The RBA has decided to put the cash rate on hold again for the third consecutive month.
The official cash rate has been left at 2.5% at the Board’s meeting this afternoon.
The November RBA decision has historically seen rate changes announced—over the past ten years, there have been five rate rises and three rate cuts announced at the November decision.
Yesterday the ASX RBA Rate Indicator put the chance of the cash rate being left unchanged at 95%.
The general consensus among many of Australia’s top economists and commentators is that there’ll be no more cuts for 2013, but that rates could be raised later next year.
Savanth Sebastian of Commsec said mid-2014 might mark a return to a higher cash rate.
‘It really looks like we've hit the low point in the cycle for rates, it's more now just a matter of now when they potentially look at discussing rate hikes,’ Mr Sebastian said.
‘I don't think they'll certainly raise higher rates in the first half of the year, but if the current trend continues they'll certainly be discussing the potential for rate hikes in the second half of 2014.’
Shane Oliver of AMP, in his monthly forecast, said the cash rate will be hiked in September or October and said that recent inflation figures would have a bearing on the RBA’s decision this month.
‘It's quite clear that the housing market has picked up and more importantly that's flowing on to indicators for housing construction, consumer and business confidence and also a couple weeks back we saw some higher than expected inflation numbers in Australia,’ He said.
Of the eight economists finder.com.au surveyed, each of them correctly forecast rates would remain at the record low 2.5%.
Some economists, like NAB’s Alan Oster, believe another rate cut will come in February 2014, while others like HSBC’s Paul Bloxham and St.George’s Janu Chan believe the RBA’s rate cutting cycle is done for now.
Michael Witts - ING Direct
"ING Direct expects the RBA to keep rates unchanged at the November meeting. A broad range of indicators suggest that the flow on effects of past rates cuts are working their way through the economy with increased momentum. Against this background it appears increasingly likely the RBA will be on hold for an extended period. The RBA has recently commented on the higher level of activity in the housing market. The Bank is closely watching this segment for inflated price moves, although these moves are generally localised within markets. The RBA has stated that they would prefer to see a lower exchange rate perhaps closer towards 90 cents from the current level of above 95 cents.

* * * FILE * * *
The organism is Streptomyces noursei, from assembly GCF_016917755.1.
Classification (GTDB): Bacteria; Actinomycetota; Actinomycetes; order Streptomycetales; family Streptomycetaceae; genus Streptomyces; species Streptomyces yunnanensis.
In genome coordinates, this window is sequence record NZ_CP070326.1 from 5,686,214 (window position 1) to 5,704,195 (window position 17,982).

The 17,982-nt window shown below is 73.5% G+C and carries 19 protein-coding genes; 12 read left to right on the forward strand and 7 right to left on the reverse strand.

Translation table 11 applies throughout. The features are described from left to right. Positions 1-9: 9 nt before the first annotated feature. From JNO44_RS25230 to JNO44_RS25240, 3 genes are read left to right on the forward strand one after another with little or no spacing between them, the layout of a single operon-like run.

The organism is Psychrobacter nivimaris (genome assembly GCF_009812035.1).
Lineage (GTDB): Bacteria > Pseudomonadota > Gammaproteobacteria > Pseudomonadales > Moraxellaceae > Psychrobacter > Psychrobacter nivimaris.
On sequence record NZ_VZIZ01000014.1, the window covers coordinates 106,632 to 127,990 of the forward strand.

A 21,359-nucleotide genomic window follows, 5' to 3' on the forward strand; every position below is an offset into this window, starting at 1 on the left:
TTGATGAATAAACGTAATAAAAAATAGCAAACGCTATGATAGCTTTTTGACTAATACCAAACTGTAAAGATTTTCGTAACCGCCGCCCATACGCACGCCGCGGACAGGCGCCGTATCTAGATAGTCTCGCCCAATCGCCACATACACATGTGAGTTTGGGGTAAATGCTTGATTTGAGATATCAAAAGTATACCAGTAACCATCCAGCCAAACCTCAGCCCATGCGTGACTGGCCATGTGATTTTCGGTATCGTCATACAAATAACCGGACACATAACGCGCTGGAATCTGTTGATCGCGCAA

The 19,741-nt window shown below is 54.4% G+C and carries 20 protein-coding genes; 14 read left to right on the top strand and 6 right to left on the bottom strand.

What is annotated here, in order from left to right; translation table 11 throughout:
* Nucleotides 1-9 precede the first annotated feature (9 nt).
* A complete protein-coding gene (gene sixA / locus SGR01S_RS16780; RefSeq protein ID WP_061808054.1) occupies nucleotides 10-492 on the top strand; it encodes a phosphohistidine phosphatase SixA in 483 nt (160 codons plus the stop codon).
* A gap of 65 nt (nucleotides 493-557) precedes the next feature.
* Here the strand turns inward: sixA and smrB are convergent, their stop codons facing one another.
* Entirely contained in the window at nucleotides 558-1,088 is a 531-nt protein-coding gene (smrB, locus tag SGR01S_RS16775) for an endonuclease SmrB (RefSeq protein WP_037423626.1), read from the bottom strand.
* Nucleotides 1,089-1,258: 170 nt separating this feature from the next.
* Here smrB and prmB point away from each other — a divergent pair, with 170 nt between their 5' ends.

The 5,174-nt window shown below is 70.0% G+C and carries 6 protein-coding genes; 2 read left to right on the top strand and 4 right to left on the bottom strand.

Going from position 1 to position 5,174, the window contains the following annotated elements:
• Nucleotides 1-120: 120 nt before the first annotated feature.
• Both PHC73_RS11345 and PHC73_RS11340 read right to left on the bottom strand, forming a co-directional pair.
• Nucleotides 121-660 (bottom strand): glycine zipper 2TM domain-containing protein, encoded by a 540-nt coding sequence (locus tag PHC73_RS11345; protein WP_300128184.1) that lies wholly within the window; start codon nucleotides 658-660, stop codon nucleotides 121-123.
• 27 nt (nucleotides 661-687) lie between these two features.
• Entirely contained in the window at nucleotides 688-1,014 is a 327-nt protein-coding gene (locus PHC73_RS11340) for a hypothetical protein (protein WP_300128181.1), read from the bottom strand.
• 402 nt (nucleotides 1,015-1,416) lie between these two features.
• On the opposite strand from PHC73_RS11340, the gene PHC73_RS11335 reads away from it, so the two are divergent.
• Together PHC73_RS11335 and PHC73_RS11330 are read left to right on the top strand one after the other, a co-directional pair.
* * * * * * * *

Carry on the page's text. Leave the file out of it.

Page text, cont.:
What does this mean for homeowners?
Michelle Hutchison, finder.com.au spokesperson, said that even if the RBA isn’t forecast to give anymore cuts for 2013, good savings can still be found in a fixed rate.
"Fixed interest rates are still much lower than the past, despite some lenders increasing their rates recently. For instance, all four of the big banks' fixed rates are significantly lower than the past two years, so if you're considering fixing it's a good idea to compare deals right now. But don't panic and lock in the first fixed rate you see because we're not expecting significant increases too soon so there's still time to compare deals and find a good value loan.
"It's also worth comparing fixed loans with a rate lock guarantee so your fixed rate remains the same and won't increase during your settlement period."